Saturday, February 18, 2012

Selective Attention

The term selective attention means the avoidance of distraction by irrelevant stimuli while seeking out and focusing on stimuli that are momentarily important. It is affected by both voluntary and reflex mechanisms. An example of voluntary control of directed attention familiar to students is ignoring distracting events in a busy library while studying there. An example of selective attention occurs with the presentation of a novel stimulus to a relaxed subject showing an alpha EEG pattern. This causes the EEG to shift to the beta rhythm. If the stimulus has meaning for the individual, behavioral changes also occur. The person stops what he or she is doing and looks around, listening intently and orienting toward the stimulus source. This behavior is called the orienting response. If the person is concentrating hard and is not distracted by the novel stimulus, the orienting response does not occur. It is also possible to focus attention on a particular stimulus without making any behavioral response.

For attention to be directed only toward stimuli that are meaningful, the nervous system must have the means to evaluate the importance of incoming sensory information. Thus, even before we focus attention on an object in our sensory world and become aware of it, a certain amount of processing has already occurred. This so-called preattentive processing serves to direct our attention toward the part of the sensory world that is of particular interest and prepares the brain’s perceptual processes as we direct our attention to a particular object or situation.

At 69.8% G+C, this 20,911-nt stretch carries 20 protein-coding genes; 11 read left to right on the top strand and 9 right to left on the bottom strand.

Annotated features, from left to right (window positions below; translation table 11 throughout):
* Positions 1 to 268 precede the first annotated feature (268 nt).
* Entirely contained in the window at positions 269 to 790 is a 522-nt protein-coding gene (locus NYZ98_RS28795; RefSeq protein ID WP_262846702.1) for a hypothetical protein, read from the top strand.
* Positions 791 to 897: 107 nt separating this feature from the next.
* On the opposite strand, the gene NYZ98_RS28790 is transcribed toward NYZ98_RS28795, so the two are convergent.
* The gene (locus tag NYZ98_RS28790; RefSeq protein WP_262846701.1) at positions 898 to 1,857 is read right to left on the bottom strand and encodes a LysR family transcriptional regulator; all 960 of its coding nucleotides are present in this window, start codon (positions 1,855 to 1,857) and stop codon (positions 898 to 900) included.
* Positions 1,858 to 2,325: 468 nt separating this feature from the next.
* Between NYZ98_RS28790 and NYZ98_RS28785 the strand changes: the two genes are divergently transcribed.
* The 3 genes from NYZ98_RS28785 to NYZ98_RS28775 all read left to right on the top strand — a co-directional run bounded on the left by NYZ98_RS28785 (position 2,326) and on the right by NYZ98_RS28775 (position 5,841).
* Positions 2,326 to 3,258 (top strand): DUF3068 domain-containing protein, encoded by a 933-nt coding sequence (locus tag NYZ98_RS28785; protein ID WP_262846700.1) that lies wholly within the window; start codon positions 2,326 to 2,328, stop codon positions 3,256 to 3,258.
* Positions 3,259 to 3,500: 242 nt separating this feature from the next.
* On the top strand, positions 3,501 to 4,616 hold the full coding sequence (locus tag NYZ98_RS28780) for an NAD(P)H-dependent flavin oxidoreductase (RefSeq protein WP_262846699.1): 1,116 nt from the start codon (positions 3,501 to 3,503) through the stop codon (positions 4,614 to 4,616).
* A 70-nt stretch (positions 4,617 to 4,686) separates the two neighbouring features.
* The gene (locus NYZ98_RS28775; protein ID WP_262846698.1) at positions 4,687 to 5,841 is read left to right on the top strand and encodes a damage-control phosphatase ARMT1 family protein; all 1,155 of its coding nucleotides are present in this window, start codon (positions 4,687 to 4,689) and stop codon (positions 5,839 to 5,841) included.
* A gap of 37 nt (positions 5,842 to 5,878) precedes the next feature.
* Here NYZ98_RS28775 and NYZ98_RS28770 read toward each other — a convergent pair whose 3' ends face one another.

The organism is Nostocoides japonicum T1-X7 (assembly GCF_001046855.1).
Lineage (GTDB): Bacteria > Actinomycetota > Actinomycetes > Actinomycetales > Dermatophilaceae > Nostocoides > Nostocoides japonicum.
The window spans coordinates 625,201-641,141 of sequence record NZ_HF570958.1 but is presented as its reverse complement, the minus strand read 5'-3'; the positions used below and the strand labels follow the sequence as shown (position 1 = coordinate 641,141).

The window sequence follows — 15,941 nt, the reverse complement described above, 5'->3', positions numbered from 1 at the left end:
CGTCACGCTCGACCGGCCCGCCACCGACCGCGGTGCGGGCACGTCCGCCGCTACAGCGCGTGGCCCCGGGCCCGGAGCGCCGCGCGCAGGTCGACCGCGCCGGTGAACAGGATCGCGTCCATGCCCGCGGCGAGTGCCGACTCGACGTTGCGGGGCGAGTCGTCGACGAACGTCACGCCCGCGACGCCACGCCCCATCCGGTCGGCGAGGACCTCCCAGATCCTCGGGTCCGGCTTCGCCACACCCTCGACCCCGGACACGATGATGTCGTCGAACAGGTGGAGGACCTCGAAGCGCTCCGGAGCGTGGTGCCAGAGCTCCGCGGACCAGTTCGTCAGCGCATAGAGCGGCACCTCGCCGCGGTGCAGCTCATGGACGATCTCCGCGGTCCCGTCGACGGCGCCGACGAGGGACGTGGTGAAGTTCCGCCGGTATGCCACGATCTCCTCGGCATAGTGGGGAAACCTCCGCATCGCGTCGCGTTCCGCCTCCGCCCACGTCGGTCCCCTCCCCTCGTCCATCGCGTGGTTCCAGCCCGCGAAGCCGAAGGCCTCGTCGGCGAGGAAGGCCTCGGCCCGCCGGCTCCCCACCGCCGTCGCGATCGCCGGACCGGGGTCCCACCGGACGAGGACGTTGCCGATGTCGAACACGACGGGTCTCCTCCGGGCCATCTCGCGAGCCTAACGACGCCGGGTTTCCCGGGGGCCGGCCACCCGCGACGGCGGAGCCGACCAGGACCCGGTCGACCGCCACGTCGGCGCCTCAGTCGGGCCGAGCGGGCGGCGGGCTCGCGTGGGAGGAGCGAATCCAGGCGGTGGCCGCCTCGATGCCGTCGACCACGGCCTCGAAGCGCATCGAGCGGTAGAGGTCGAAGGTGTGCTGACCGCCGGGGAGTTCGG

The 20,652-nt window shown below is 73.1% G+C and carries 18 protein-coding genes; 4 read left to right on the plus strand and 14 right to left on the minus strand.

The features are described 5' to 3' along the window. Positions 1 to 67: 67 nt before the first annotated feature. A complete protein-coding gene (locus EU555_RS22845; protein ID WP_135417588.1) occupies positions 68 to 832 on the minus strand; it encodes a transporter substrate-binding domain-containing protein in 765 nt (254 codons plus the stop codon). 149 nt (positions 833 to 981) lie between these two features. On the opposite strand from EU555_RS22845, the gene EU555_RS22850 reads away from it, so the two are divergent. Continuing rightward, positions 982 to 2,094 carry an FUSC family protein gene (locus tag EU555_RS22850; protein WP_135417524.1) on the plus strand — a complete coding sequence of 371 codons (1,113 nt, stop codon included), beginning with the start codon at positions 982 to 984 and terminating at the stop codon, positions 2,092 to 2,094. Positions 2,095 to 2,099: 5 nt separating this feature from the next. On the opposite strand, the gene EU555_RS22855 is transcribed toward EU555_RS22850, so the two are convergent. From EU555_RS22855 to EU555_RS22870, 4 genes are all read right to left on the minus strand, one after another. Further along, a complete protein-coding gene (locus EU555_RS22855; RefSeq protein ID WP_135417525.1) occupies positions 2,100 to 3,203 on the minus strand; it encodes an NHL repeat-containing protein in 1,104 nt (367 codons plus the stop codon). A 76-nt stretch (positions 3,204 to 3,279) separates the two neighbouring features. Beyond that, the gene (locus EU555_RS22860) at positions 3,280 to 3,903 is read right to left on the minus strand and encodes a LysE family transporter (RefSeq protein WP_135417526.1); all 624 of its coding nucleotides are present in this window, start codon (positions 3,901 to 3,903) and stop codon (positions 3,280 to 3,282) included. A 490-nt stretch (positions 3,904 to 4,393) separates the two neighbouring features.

If a stimulus is repeated but is found to be irrelevant, the behavioral response to the stimulus progressively decreases, a process known as habituation. For example, when a loud bell is sounded for the first time, it may evoke an orienting response because the person might be frightened by or curious about the novel stimulus. After several ringings, however, the individual makes progressively less response and eventually may ignore the bell altogether. An extraneous stimulus of another type or the same stimulus at a different intensity can restore the orienting response. Habituation involves a depression of synaptic transmission in the involved pathway, possibly related to a prolonged inactivation of calcium channels in presynaptic axon terminals. Such inactivation results in a decreased calcium influx during depolarization and, therefore, a decrease in the amount of neurotransmitter released by a terminal in response to action potentials.